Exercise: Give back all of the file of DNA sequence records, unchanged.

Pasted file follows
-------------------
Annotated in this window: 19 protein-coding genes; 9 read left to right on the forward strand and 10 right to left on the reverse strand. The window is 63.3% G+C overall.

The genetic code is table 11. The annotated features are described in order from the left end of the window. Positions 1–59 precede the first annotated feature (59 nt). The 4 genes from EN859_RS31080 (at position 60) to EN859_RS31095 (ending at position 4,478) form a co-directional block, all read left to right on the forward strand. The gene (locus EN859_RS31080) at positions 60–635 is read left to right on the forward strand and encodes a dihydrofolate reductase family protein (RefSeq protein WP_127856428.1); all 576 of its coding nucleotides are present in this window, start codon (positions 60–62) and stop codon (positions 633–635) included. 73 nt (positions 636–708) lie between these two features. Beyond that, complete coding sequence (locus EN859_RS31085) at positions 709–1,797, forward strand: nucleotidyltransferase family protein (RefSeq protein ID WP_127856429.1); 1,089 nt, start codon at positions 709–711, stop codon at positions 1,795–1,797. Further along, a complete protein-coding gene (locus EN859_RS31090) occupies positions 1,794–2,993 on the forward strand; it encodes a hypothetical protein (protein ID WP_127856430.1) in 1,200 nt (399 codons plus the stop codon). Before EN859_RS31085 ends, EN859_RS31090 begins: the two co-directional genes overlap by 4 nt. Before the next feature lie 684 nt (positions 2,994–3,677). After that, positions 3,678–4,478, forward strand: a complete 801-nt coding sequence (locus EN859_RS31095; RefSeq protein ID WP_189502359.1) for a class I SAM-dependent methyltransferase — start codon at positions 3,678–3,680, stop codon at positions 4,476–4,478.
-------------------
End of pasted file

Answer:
Annotated in this window: 19 protein-coding genes; 9 read left to right on the forward strand and 10 right to left on the reverse strand. The window is 63.3% G+C overall.

The genetic code is table 11. The annotated features are described in order from the left end of the window. Positions 1–59 precede the first annotated feature (59 nt). The 4 genes from EN859_RS31080 (at position 60) to EN859_RS31095 (ending at position 4,478) form a co-directional block, all read left to right on the forward strand. The gene (locus EN859_RS31080) at positions 60–635 is read left to right on the forward strand and encodes a dihydrofolate reductase family protein (RefSeq protein WP_127856428.1); all 576 of its coding nucleotides are present in this window, start codon (positions 60–62) and stop codon (positions 633–635) included. 73 nt (positions 636–708) lie between these two features. Beyond that, complete coding sequence (locus EN859_RS31085) at positions 709–1,797, forward strand: nucleotidyltransferase family protein (RefSeq protein ID WP_127856429.1); 1,089 nt, start codon at positions 709–711, stop codon at positions 1,795–1,797. Further along, a complete protein-coding gene (locus EN859_RS31090) occupies positions 1,794–2,993 on the forward strand; it encodes a hypothetical protein (protein ID WP_127856430.1) in 1,200 nt (399 codons plus the stop codon). Before EN859_RS31085 ends, EN859_RS31090 begins: the two co-directional genes overlap by 4 nt. Before the next feature lie 684 nt (positions 2,994–3,677). After that, positions 3,678–4,478, forward strand: a complete 801-nt coding sequence (locus EN859_RS31095; RefSeq protein ID WP_189502359.1) for a class I SAM-dependent methyltransferase — start codon at positions 3,678–3,680, stop codon at positions 4,476–4,478.